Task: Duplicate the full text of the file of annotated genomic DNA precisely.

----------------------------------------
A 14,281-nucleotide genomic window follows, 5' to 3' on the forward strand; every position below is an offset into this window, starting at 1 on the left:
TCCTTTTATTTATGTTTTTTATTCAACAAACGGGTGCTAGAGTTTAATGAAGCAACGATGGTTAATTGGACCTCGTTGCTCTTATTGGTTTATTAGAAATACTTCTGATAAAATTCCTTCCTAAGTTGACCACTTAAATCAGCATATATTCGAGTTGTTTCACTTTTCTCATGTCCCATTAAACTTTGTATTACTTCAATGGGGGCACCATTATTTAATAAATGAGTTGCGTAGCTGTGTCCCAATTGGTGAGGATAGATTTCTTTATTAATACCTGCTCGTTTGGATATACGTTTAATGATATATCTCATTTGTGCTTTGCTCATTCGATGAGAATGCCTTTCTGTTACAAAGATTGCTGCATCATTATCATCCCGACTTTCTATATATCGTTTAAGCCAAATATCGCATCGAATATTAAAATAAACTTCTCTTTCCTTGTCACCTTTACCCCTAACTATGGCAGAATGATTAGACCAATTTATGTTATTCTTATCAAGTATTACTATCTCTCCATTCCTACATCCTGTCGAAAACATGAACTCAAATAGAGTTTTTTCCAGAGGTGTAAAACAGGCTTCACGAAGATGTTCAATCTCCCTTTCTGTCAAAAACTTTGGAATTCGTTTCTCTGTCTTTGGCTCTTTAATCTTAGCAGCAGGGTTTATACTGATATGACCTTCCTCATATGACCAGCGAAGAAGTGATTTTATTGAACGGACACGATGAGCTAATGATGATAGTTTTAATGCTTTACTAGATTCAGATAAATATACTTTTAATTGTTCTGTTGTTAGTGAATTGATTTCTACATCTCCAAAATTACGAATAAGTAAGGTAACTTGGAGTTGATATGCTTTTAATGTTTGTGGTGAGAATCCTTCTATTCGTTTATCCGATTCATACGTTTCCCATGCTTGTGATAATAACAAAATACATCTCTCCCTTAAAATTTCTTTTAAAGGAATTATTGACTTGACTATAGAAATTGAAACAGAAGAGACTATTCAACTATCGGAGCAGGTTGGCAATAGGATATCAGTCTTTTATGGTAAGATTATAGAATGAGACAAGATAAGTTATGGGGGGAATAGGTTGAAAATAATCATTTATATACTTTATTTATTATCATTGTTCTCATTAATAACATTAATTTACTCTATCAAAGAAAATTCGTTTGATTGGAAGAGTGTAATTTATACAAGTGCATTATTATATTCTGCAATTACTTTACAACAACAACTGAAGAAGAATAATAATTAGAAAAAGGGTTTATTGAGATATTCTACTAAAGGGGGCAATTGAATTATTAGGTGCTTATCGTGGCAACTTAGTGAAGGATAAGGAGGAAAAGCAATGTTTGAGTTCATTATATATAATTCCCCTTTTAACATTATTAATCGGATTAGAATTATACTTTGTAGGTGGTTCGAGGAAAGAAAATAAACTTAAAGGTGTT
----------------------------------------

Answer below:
A 14,281-nucleotide genomic window follows, 5' to 3' on the forward strand; every position below is an offset into this window, starting at 1 on the left:
TCCTTTTATTTATGTTTTTTATTCAACAAACGGGTGCTAGAGTTTAATGAAGCAACGATGGTTAATTGGACCTCGTTGCTCTTATTGGTTTATTAGAAATACTTCTGATAAAATTCCTTCCTAAGTTGACCACTTAAATCAGCATATATTCGAGTTGTTTCACTTTTCTCATGTCCCATTAAACTTTGTATTACTTCAATGGGGGCACCATTATTTAATAAATGAGTTGCGTAGCTGTGTCCCAATTGGTGAGGATAGATTTCTTTATTAATACCTGCTCGTTTGGATATACGTTTAATGATATATCTCATTTGTGCTTTGCTCATTCGATGAGAATGCCTTTCTGTTACAAAGATTGCTGCATCATTATCATCCCGACTTTCTATATATCGTTTAAGCCAAATATCGCATCGAATATTAAAATAAACTTCTCTTTCCTTGTCACCTTTACCCCTAACTATGGCAGAATGATTAGACCAATTTATGTTATTCTTATCAAGTATTACTATCTCTCCATTCCTACATCCTGTCGAAAACATGAACTCAAATAGAGTTTTTTCCAGAGGTGTAAAACAGGCTTCACGAAGATGTTCAATCTCCCTTTCTGTCAAAAACTTTGGAATTCGTTTCTCTGTCTTTGGCTCTTTAATCTTAGCAGCAGGGTTTATACTGATATGACCTTCCTCATATGACCAGCGAAGAAGTGATTTTATTGAACGGACACGATGAGCTAATGATGATAGTTTTAATGCTTTACTAGATTCAGATAAATATACTTTTAATTGTTCTGTTGTTAGTGAATTGATTTCTACATCTCCAAAATTACGAATAAGTAAGGTAACTTGGAGTTGATATGCTTTTAATGTTTGTGGTGAGAATCCTTCTATTCGTTTATCCGATTCATACGTTTCCCATGCTTGTGATAATAACAAAATACATCTCTCCCTTAAAATTTCTTTTAAAGGAATTATTGACTTGACTATAGAAATTGAAACAGAAGAGACTATTCAACTATCGGAGCAGGTTGGCAATAGGATATCAGTCTTTTATGGTAAGATTATAGAATGAGACAAGATAAGTTATGGGGGGAATAGGTTGAAAATAATCATTTATATACTTTATTTATTATCATTGTTCTCATTAATAACATTAATTTACTCTATCAAAGAAAATTCGTTTGATTGGAAGAGTGTAATTTATACAAGTGCATTATTATATTCTGCAATTACTTTACAACAACAACTGAAGAAGAATAATAATTAGAAAAAGGGTTTATTGAGATATTCTACTAAAGGGGGCAATTGAATTATTAGGTGCTTATCGTGGCAACTTAGTGAAGGATAAGGAGGAAAAGCAATGTTTGAGTTCATTATATATAATTCCCCTTTTAACATTATTAATCGGATTAGAATTATACTTTGTAGGTGGTTCGAGGAAAGAAAATAAACTTAAAGGTGTT